differentiation in their respective domains (Bowman et al., 2002; Tsukaya, 2006; Husbands et al., 2009; Efroni et al., 2010). The ad- axial polarity factor ASYMMETRIC LEAVES2 (AS2) is proposed to prevent cell proliferation in the adaxial domain (Iwakawa et al., 2007) in addition tomaintaining adaxial polarity by regulating the patterns of miR165/166 distribution (Ueno et al., 2007). AS2 forms a repressive complex with AS1 and prevents meristematic activity in leaves by directly repressing the transcription of KNOTTED1-like homeobox (KNOX) genes (Guo et al., 2008; Luo et al., 2012). The AS1/AS2 complex has also recently been shown to directly or indirectly repress the abaxial factors ETTIN/AUXIN RESPONSE FACTOR3 (ARF3) and ARF4 (Iwasaki et al., 2013). The repression of KNOX genes in leaves by the AS1/AS2 complex is required not only for proper differentiation of leaf cells but also for the commitment of leaf founder initial cells to form a leaf primordium, where the down- regulation KNOX genes at the incipient primordium site is required for leaf initiation (Hake et al., 2004; Moon and Hake, 2011). The AS1/AS2 complex interacts with the histone chaperone HIRA (Phelps-Durr et al., 2005) and the Polycomb-repressive complex2 for the re- pression of KNOX genes (Lodha et al., 2013). These observations indicate that leaf primordium initiation and elaboration involves stable repression of shoot apical meristem programs by the AS1/AS2 complex and chromatin-remodeling factors maintaining a transcrip- tionally repressed chromatin state. However, how preventing cell proliferation alone or in combination with the promotion of cell dif- ferentiation by the AS1/AS2 complex or other polarity factors medi- ates blade outgrowth is unclear. Moreover, as the primordium grows away from the meristem, physical recruitment of meristematic cells from the shoot apical meristem becomes unfeasible, and the leaf founder initial cells could become limiting for leaf growth. This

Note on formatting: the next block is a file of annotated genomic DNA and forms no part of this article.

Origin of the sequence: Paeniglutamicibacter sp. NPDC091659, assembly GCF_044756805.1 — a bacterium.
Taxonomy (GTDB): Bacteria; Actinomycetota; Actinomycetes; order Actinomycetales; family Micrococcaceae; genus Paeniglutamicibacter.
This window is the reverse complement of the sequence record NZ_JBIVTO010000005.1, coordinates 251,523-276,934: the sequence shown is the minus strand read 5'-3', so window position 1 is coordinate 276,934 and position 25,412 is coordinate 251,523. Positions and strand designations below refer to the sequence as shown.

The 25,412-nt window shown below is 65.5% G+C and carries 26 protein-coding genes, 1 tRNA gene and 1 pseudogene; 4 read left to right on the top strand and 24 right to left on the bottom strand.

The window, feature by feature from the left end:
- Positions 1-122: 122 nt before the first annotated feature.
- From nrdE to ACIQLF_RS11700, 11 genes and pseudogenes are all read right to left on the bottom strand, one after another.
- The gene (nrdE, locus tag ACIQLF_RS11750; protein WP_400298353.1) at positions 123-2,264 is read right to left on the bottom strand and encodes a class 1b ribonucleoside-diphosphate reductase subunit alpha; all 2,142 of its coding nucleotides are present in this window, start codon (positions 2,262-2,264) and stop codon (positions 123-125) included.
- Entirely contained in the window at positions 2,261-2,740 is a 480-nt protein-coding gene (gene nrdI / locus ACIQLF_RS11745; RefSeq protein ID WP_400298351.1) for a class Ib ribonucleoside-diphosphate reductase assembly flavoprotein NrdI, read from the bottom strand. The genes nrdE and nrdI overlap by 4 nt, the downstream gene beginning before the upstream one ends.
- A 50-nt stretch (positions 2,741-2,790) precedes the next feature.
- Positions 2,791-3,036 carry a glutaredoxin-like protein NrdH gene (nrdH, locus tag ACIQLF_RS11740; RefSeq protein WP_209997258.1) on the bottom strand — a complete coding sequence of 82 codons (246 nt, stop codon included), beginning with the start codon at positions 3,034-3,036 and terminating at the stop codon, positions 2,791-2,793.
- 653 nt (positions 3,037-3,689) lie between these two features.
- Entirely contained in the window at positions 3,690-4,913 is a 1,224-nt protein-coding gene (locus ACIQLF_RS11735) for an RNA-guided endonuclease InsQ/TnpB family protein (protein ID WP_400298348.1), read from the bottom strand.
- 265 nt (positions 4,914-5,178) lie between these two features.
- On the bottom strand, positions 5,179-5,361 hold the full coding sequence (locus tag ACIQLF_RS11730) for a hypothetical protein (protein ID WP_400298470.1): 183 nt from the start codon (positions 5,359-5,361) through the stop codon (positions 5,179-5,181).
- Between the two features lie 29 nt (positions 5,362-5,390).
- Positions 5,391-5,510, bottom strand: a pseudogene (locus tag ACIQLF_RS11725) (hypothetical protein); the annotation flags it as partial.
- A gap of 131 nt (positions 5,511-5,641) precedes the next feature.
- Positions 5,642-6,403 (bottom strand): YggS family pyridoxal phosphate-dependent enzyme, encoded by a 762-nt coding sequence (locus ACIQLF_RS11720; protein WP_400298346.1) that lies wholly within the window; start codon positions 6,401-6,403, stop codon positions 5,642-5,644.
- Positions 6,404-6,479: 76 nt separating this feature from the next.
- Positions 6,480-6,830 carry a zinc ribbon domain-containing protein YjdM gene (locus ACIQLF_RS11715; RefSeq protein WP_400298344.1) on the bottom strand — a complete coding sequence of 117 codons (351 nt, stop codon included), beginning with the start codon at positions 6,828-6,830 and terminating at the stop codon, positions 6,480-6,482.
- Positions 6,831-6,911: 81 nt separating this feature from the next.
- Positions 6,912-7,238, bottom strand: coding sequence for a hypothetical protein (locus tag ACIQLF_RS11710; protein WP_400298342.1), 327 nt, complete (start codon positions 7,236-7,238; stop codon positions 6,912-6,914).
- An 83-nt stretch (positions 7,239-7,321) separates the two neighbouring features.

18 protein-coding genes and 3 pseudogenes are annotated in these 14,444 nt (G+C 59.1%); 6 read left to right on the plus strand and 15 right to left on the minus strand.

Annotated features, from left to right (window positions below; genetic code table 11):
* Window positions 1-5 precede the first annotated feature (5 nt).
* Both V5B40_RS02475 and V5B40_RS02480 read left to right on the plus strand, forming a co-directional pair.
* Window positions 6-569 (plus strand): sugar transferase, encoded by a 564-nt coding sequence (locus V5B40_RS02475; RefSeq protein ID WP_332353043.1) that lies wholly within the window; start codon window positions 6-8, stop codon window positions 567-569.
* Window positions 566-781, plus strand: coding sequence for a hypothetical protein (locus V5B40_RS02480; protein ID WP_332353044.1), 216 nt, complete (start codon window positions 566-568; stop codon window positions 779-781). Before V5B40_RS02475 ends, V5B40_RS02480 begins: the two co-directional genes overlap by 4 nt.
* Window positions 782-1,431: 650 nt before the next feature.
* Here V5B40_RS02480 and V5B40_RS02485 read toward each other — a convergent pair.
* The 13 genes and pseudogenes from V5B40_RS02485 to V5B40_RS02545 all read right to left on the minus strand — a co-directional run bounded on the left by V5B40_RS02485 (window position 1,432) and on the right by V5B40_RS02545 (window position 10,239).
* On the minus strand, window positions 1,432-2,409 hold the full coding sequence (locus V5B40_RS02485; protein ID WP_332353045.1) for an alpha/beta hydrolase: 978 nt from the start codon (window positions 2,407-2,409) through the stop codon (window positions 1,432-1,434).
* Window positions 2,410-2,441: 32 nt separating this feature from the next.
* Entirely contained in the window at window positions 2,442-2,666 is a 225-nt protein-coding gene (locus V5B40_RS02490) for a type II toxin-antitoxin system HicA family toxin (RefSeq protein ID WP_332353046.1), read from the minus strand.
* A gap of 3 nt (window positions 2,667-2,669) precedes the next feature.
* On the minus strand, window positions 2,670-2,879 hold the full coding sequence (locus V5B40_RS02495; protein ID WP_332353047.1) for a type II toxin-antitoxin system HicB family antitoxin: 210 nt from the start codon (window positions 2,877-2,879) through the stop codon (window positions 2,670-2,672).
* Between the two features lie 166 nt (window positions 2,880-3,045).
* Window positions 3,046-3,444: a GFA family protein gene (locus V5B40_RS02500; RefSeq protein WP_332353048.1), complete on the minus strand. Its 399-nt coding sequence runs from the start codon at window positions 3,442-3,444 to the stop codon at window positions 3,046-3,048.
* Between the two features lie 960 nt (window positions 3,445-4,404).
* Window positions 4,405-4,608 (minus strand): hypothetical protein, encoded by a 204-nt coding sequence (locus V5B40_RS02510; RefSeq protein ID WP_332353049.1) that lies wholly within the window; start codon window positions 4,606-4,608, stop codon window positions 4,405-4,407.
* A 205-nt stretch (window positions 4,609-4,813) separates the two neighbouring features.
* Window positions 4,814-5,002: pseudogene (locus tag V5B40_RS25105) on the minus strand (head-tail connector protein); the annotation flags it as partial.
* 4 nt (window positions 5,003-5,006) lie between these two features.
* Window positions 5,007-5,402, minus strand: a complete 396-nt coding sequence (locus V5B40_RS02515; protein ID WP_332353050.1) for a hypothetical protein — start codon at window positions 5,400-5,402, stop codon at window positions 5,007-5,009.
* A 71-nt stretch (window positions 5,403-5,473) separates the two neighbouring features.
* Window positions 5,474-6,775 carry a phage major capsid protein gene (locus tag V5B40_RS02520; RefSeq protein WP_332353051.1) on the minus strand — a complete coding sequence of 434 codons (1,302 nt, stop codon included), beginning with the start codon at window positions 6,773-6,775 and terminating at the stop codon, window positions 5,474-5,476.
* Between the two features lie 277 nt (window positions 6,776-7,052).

1 Address correspondence to million.tadege@okstate.edu. The author responsible for distribution of materials integral to the findings presented in this article in accordance with the policy described in the Instructions for Authors (www.plantcell.org) is: Million Tadege (million. tadege@okstate.edu). C Some figures in this article are displayed in color online but in black and white in the print edition. W Online version contains Web-only data. www.plantcell.org/cgi/doi/10.1105/tpc.113.121947

    The Plant Cell, Vol. 26: 650–664, February 2014, www.plantcell.org ã 2014 American Society of Plant Biologists. All rights reserved.

    mailto:million.tadege@okstate.edu http://www.plantcell.org mailto:million.tadege@okstate.edu mailto:million.tadege@okstate.edu http://www.plantcell.org/cgi/doi/10.1105/tpc.113.121947 http://www.plantcell.org

  • suggests that there may be a need for the maintenance of undifferentiated cells in the determinate leaf primordium during leaf morphogenesis and elaboration. At the adaxial-abaxial boundary of the leaf primordium, the marginal blastozone (Hagemann and Gleissberg, 1996), previously termed the marginal meristem, would be a potential site for such undifferentiated cells, but it is difficult to imagine how such meristematic cells could be maintained while class I KNOX genes, including SHOOT MERISTEMLESS, BREVI- PEDICELLUS (KNAT1), KNAT2, and KNAT6, are stably repressed.